What does it mean for the rest of the team to have younger family members at the workplace in such senior positions? Does it change the dynamics, particularly for professionals who may have known them as children? Experts say that the average age of professional managers in many family businesses is 57. The managers also typically spend long years in the same company. The result can be a low appetite for risk and inability to think out of the box. “While the previous generation [of owners] was happy to maintain the status quo, the current crop wants younger people they can relate to,” notes FLAME’s Parikh.

Suresh Talwar, partner at Mumbai law firm Talwar Thakore & Associates and a board member of many Indian and multinational companies including Larsen & Toubro and Johnson & Johnson, says that there is “a sense of discomfort among professionals talking to people half their age.” There is also a fair bit of skepticism about what the youngsters actually bring to the table. As a mid-level manager with the Godrej Group, who wishes to remain anonymous, says: “There’s a lot of cackle about strategy, but very little to show on the ground.”

But there are also many old-timers who simply go with the flow to maintain the status quo. But that attitude is not healthy either for the company or the youngsters because “it is very easy to be seduced by professionals saying ‘Yes sir.'” warns Parikh. It is equally tough being stonewalled for being the owner’s kid, however. Pallavi Gopinath, for example, was turned away when she applied to the marketing department at Deccan 360. Employees there worried that she’d squeal to her father if she didn’t like their ideas. Her next stop was operations “because it’s the meat of the logistics business”. But the younger Gopinath says her boss in that department didn’t give her any work. Instead, she kept busy by identifying and choosing franchisees. In her current role, she monitors the franchisees and is busy fine-tuning Deccan’s hub-and-spoke business model. “It’s always better to have people better than you so that you can learn from them,” Pallavi Gopinath says.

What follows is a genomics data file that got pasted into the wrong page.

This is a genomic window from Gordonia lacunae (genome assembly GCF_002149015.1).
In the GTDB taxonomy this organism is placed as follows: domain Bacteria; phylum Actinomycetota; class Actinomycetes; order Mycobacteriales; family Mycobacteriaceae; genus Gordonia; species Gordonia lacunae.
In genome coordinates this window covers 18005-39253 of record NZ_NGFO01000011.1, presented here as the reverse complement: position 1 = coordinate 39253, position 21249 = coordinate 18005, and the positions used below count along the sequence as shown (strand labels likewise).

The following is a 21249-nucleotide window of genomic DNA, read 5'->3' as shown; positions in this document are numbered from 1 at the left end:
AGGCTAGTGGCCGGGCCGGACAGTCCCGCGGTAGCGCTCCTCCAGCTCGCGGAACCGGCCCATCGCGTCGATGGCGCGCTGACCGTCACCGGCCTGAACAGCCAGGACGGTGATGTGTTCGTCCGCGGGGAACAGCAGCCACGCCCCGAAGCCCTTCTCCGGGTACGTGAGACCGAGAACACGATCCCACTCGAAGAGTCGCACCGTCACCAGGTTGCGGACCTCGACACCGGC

Zahid H. Gangjee, founder of Zahid Gangjee & Associates, a Kolkata-based organization and HR consultancy that helps companies with change management, offers another take. Success, he notes, can often make members of Generation Next lose their initial realism. “They start taking risks, and when proven right, they feel they are infallible,” he points out. Adds board member Talwar: “This generation will taste success and [will] be blunt, but they must realize that they can’t be as successful as they are without a fleet of professionals.”

Clearly the younger generation has to work hard to disarm the skeptics, earn their respect and keep the boat steady. According to Adi Godrej, “If the youngsters are wise, well qualified and go about their work sensibly, people are going to accept change.” ISB’s Ramachandran adds that all stakeholders have a critical role to play in how GenNext performs. “The father and the extended family of investors, market watchdogs, financial institutions and professionals will keep them grounded. It’s all part of the ecosystem.”

Harvard’s Davis meanwhile believes that young family members may have a lot going for them, but they “do not necessarily have the wisdom that is nurtured over decades of business experience, nor do they necessarily have the credibility with older and more experienced managers and employees.” He advises that youngsters not only have to contribute their talents to a business, but must also have the humility to listen to and appreciate the wisdom and guidance of older employees. “Family members that learn this rule tend to mature into better leaders who are strongly supported by the employees of their company.”